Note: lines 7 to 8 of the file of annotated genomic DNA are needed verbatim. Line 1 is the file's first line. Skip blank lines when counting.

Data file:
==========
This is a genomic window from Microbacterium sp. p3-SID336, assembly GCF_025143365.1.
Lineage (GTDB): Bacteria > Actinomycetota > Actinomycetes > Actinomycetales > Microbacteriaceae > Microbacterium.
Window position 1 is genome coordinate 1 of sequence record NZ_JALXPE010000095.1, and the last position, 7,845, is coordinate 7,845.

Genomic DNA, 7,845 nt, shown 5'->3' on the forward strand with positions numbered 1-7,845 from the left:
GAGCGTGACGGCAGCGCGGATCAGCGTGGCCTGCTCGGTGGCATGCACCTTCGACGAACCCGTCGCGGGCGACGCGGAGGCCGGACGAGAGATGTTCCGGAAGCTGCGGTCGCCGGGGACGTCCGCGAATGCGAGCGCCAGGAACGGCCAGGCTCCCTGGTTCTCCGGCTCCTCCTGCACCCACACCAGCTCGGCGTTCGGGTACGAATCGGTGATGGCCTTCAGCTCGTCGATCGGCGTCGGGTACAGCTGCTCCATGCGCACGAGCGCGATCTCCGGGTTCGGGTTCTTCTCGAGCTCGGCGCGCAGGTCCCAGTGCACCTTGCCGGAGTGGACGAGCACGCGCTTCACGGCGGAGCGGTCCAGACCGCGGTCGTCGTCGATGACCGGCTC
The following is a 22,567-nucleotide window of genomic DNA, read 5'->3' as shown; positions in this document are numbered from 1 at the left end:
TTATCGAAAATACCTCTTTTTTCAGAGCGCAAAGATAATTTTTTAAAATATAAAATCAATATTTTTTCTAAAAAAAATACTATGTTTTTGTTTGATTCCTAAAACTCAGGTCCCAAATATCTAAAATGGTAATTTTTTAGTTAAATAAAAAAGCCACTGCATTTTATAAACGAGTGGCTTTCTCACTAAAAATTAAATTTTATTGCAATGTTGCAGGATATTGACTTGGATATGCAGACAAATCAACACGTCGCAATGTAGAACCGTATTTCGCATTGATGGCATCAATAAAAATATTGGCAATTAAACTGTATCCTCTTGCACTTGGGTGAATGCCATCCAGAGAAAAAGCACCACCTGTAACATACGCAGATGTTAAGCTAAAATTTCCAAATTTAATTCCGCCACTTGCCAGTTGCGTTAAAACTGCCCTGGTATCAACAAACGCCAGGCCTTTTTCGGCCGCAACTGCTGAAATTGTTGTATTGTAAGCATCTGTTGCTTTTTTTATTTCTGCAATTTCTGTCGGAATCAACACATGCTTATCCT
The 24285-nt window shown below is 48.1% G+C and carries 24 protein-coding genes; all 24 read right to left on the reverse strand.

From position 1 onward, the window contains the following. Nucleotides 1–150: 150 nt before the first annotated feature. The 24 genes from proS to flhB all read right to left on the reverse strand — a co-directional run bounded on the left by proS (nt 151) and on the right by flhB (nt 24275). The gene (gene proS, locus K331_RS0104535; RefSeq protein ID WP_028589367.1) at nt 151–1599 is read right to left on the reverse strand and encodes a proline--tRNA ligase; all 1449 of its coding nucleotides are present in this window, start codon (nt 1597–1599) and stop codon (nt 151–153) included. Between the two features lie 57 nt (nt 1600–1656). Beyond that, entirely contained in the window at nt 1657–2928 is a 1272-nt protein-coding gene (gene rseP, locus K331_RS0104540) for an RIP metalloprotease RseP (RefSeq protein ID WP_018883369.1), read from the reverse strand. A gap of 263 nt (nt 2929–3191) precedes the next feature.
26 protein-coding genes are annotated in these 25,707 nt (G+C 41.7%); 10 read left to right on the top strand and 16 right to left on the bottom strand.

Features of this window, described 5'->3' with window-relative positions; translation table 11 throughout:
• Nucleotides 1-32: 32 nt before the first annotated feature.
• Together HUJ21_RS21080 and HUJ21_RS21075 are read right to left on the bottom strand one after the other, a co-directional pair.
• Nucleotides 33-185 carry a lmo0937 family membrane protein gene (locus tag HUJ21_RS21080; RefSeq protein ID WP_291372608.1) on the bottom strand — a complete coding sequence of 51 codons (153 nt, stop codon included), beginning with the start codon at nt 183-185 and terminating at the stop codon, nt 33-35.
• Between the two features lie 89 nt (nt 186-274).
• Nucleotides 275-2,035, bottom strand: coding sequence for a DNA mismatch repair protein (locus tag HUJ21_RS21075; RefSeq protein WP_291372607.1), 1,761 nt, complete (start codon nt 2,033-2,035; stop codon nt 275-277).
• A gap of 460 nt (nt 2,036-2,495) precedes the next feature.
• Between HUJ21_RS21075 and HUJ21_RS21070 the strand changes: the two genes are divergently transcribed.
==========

TTATCGAAAATACCTCTTTTTTCAGAGCGCAAAGATAATTTTTTAAAATATAAAATCAATATTTTTTCTAAAAAAAATACTATGTTTTTGTTTGATTCCTAAAACTCAGGTCCCAAATATCTAAAATGGTAATTTTTTAGTTAAATAAAAAAGCCACTGCATTTTATAAACGAGTGGCTTTCTCACTAAAAATTAAATTTTATTGCAATGTTGCAGGATATTGACTTGGATATGCAGACAAATCAACACGTCGCAATGTAGAACCGTATTTCGCATTGATGGCATCAATAAAAATATTGGCAATTAAACTGTATCCTCTTGCACTTGGGTGAATGCCATCCAGAGAAAAAGCACCACCTGTAACATACGCAGATGTTAAGCTAAAATTTCCAAATTTAATTCCGCCACTTGCCAGTTGCGTTAAAACTGCCCTGGTATCAACAAACGCCAGGCCTTTTTCGGCCGCAACTGCTGAAATTGTTGTATTGTAAGCATCTGTTGCTTTTTTTATTTCTGCAATTTCTGTCGGAATCAACACATGCTTATCCT
The 24285-nt window shown below is 48.1% G+C and carries 24 protein-coding genes; all 24 read right to left on the reverse strand.